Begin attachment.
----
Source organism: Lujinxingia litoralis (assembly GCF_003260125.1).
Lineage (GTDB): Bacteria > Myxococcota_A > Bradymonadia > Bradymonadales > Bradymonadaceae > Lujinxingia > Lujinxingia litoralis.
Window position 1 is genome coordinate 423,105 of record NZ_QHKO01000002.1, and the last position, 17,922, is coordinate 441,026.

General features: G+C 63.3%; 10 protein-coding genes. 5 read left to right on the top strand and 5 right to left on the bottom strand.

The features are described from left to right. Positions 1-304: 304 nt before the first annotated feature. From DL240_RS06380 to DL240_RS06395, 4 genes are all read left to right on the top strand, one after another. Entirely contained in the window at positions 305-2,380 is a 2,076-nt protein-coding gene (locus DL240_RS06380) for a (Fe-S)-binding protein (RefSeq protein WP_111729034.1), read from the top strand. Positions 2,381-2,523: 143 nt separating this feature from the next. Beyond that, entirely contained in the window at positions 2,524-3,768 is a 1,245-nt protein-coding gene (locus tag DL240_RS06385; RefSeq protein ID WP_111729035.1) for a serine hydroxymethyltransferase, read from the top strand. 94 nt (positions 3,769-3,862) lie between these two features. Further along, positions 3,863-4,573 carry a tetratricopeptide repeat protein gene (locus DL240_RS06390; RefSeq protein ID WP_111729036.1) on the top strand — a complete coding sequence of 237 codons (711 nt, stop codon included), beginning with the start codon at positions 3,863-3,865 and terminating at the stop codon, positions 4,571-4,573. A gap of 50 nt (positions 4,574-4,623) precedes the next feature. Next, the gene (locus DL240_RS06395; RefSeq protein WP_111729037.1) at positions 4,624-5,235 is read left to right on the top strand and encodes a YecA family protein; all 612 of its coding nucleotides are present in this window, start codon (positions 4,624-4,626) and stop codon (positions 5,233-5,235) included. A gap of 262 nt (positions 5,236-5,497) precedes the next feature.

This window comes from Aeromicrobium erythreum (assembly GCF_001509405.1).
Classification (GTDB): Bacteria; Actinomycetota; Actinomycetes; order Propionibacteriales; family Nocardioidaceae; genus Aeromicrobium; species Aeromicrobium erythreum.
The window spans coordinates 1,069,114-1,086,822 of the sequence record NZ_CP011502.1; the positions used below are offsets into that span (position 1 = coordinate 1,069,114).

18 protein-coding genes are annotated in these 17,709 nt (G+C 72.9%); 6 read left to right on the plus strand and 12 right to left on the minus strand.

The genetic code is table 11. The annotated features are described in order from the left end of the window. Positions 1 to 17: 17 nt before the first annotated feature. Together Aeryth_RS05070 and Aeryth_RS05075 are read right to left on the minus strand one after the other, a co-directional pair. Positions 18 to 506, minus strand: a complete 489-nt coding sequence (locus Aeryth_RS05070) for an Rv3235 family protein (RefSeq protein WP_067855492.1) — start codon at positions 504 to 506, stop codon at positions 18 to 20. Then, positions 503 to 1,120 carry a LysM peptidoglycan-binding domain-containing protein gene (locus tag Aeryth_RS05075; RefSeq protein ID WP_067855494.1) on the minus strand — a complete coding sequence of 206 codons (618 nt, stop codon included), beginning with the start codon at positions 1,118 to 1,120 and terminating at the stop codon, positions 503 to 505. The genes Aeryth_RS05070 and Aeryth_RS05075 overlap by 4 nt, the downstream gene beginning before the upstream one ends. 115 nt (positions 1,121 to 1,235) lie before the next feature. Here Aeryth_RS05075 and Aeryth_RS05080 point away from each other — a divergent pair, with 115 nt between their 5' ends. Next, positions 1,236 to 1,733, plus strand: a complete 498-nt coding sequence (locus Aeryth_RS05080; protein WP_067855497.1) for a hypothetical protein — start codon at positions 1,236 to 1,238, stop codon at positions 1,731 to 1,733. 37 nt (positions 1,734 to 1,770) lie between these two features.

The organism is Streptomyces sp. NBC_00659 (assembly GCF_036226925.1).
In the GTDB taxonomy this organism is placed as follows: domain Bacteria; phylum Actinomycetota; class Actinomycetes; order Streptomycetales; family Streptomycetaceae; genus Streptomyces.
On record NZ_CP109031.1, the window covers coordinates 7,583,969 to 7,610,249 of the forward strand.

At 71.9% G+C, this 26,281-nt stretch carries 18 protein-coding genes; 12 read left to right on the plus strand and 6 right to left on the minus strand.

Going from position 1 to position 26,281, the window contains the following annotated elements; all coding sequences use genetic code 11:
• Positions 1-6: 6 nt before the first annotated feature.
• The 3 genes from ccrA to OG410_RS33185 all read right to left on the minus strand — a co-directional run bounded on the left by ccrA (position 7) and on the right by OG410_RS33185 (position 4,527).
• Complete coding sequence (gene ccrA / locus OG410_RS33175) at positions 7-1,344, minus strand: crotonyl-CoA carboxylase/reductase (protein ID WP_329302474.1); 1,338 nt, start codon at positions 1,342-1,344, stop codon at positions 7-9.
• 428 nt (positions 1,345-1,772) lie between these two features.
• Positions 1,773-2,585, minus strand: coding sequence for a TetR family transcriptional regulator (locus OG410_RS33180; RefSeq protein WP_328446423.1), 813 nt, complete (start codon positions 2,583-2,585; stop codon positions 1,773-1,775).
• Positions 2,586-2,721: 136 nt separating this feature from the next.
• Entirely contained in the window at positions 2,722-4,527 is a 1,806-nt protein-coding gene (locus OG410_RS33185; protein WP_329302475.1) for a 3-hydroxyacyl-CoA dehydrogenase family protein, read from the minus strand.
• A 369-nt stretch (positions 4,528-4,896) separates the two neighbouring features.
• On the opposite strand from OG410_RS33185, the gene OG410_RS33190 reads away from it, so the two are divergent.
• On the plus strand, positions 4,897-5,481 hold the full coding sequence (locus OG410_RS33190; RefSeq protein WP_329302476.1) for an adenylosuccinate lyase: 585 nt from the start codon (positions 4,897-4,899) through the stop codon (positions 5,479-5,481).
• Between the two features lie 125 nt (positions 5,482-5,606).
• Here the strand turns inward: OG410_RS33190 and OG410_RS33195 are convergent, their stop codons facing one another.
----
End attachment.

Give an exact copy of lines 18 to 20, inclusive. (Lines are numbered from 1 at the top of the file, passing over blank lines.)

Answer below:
• Complete coding sequence (gene ccrA / locus OG410_RS33175) at positions 7-1,344, minus strand: crotonyl-CoA carboxylase/reductase (protein ID WP_329302474.1); 1,338 nt, start codon at positions 1,342-1,344, stop codon at positions 7-9.
• 428 nt (positions 1,345-1,772) lie between these two features.
• Positions 1,773-2,585, minus strand: coding sequence for a TetR family transcriptional regulator (locus OG410_RS33180; RefSeq protein WP_328446423.1), 813 nt, complete (start codon positions 2,583-2,585; stop codon positions 1,773-1,775).